A sweet summer romance with two funny, compelling protagonists.

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THE BOOKWORM CRUSH

This YA spinoff of Roberts’ (The Replacement Crush, 2016, etc.) previous novel follows a timid bookworm and a hunky surfer.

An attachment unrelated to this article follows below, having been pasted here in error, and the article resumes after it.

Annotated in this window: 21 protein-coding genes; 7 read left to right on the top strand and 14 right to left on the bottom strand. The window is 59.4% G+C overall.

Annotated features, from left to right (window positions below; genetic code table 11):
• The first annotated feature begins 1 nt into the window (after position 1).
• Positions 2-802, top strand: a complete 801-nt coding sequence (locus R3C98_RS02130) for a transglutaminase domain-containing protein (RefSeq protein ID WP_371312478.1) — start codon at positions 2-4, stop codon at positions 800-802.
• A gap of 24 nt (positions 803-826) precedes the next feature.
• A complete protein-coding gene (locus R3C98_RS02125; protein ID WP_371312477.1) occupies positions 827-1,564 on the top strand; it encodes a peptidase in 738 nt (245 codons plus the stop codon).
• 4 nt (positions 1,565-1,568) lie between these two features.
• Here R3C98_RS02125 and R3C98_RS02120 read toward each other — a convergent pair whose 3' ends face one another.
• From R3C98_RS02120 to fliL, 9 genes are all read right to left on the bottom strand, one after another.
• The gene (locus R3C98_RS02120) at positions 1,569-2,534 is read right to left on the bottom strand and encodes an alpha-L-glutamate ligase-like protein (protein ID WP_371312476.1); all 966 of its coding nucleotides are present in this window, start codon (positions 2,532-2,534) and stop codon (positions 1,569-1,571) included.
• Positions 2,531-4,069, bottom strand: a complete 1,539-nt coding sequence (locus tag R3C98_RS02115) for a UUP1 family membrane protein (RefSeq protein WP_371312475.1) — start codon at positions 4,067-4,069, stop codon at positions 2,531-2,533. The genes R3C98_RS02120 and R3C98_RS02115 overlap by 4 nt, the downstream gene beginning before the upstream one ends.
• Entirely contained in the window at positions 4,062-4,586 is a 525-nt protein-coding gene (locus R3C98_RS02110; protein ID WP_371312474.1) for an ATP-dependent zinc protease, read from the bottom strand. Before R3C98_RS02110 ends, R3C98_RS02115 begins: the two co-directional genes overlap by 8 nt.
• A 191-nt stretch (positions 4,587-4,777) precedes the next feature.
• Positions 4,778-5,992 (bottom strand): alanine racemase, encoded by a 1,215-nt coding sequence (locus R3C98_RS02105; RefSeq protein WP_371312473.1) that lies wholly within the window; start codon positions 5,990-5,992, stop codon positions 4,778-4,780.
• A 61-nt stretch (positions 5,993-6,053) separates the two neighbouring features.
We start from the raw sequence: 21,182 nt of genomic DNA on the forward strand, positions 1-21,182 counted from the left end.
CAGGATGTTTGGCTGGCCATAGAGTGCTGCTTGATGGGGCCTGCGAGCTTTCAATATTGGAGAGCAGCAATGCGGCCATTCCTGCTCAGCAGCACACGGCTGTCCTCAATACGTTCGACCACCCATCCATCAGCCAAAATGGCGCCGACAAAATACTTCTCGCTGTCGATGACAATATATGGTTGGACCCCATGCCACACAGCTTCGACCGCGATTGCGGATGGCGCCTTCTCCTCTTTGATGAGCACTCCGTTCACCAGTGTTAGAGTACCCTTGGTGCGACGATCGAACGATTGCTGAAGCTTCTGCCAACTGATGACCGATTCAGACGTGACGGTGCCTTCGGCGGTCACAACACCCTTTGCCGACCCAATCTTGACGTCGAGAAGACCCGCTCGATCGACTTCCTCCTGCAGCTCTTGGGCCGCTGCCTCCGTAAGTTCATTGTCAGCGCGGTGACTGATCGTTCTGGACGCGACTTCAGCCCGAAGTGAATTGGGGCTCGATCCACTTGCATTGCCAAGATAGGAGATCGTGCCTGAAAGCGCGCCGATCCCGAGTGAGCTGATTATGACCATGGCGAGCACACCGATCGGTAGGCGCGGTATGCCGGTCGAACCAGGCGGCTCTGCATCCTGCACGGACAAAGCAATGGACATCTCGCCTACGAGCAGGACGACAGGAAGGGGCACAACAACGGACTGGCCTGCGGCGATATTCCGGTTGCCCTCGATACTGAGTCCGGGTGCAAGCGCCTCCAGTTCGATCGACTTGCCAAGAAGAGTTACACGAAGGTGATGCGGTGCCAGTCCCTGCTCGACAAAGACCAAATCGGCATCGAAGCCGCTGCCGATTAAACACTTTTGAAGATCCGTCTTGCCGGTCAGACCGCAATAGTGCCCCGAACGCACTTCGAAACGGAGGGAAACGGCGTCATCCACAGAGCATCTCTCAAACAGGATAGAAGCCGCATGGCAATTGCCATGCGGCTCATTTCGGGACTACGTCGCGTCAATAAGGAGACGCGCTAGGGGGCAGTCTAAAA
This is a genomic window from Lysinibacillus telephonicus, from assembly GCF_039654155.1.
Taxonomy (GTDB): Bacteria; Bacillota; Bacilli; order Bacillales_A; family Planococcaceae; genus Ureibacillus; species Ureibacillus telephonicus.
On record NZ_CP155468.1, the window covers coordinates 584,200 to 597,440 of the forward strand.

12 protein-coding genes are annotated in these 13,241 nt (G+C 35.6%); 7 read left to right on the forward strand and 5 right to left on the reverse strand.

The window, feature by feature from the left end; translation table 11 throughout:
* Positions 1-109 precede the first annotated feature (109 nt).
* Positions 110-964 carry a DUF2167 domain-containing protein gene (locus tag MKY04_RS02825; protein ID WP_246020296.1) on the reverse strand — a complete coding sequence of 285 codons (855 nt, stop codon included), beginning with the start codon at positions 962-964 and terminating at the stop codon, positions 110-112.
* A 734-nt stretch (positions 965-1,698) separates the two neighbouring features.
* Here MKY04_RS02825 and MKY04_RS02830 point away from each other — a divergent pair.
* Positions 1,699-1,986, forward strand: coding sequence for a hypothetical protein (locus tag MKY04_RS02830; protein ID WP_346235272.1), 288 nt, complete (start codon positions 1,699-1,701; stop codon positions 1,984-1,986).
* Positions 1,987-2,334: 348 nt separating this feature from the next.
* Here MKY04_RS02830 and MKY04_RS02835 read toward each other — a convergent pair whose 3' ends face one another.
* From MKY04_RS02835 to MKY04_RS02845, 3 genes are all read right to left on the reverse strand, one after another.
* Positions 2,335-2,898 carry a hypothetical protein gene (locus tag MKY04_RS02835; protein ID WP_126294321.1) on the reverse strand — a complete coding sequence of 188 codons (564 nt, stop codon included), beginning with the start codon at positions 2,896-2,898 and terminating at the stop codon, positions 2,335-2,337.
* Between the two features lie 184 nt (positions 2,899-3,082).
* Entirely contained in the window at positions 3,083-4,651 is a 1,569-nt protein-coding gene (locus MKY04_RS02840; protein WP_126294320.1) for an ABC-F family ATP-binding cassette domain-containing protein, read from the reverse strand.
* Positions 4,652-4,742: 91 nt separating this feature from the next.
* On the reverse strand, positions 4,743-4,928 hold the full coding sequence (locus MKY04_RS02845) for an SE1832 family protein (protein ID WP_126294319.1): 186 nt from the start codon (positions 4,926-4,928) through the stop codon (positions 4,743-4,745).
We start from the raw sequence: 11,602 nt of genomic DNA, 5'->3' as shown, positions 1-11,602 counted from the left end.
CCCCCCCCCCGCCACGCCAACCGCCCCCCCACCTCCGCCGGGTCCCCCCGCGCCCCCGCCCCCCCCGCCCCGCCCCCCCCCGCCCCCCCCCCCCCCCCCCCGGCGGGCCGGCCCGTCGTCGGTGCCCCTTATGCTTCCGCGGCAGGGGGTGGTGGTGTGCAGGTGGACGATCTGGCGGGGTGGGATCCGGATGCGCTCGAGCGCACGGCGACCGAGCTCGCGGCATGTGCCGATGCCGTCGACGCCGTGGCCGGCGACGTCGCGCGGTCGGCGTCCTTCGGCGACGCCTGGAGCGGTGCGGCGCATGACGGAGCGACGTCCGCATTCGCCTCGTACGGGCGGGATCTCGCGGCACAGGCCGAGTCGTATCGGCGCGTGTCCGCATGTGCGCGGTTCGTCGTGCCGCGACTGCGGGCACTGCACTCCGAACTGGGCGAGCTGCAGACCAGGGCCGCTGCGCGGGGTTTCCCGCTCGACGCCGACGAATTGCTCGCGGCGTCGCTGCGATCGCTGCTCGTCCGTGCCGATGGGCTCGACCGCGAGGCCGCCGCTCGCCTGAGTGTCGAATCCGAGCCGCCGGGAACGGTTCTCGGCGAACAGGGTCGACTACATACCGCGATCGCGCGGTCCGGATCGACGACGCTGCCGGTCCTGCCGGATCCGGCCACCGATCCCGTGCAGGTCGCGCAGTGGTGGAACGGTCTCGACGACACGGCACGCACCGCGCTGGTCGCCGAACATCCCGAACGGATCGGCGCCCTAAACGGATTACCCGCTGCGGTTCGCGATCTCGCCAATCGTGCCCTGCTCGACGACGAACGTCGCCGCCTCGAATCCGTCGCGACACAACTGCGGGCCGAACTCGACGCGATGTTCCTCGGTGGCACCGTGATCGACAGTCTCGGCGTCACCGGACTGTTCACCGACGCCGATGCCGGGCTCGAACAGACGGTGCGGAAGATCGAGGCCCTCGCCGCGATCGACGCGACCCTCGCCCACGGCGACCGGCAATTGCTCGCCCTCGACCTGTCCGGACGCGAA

Amy McIntyre is determined to win a social media contest that will garner her a personal interview with Lucinda Amorrato, a bestselling romance author who is beloved by many but hasn’t toured in years. Unfortunately, Amy’s first stunt, a public “yarn-bombing” replicating her favorite book cover, attracts the attention of the Shady Cove police, who bust the teenager for breaking curfew. Enter Toff Nichols—champion surfer, known player, and soon-to-be stepbrother of Amy’s best friend, Vivian Galdi (the heroine of The Replacement Crush). He happens to catch Amy in the act and pretends to be her boyfriend to get her out of trouble. Soon Toff offers to coach Amy, upping her self-confidence to gain more likes and shares and get the attention of Amorrato’s publisher, which is running the contest. When a photograph of Toff and Amy goes viral and romance fans start “shipping” them (a fandom term describing two characters who should get together), she begins to see real relationship potential in the boy she once thought was out of her league. Meanwhile, Toff starts to appreciate Amy’s penchant for sparkly hair ornaments, enthusiasm for reading, and fiery spirit that matches her wild red hair. But after the two engage in more than one make-out session, they have to face reality: Can a surfer who doesn’t read and a romance-novel fanatic really make it work? Roberts has the teen voice down pat: Both of the appealing protagonists are devoted to their respective passions but also deal with deeper issues (Amy’s pastry chef father is now unemployed, and Toff’s surfer dad is about to marry Vivian’s mother). Amy’s knowledge of romance novels and her excitement for the contest are both contagious, and her friends Vivian and Dallas are close by and ready to help her achieve her goal. This engaging love story with a strong cast will make even the most jaded reader hope for a happily-ever-after.